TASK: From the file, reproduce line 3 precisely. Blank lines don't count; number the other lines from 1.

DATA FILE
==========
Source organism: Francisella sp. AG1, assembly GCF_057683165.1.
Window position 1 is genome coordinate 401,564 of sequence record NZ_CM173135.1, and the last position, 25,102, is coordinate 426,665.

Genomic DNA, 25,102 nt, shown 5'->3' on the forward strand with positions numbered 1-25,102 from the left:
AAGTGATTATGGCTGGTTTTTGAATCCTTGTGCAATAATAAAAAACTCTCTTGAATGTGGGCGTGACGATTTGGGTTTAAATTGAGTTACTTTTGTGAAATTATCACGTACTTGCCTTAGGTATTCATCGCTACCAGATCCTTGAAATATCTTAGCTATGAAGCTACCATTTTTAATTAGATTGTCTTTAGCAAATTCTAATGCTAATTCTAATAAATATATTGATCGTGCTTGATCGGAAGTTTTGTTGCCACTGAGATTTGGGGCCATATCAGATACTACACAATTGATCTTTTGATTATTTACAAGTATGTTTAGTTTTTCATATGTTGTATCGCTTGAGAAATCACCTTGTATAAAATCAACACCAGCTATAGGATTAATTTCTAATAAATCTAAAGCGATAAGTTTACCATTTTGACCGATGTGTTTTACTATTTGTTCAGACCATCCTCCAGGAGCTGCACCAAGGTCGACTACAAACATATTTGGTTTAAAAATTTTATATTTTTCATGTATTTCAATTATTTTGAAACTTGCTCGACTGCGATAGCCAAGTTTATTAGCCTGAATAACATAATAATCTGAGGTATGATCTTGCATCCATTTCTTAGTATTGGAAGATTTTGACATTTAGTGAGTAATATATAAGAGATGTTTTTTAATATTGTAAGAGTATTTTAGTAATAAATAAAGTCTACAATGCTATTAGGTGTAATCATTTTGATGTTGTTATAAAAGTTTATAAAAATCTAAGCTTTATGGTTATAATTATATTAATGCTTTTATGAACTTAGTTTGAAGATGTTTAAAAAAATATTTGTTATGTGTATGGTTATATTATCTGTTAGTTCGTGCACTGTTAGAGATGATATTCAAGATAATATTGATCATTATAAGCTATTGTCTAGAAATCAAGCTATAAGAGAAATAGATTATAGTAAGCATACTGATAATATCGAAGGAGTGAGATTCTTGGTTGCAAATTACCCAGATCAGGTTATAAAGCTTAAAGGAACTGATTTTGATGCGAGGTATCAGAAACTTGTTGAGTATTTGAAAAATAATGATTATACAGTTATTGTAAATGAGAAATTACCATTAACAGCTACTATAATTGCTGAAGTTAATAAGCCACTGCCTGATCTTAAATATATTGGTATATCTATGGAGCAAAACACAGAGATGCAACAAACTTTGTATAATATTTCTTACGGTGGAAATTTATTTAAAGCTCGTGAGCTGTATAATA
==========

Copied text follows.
Genomic DNA, 25,102 nt, shown 5'->3' on the forward strand with positions numbered 1-25,102 from the left: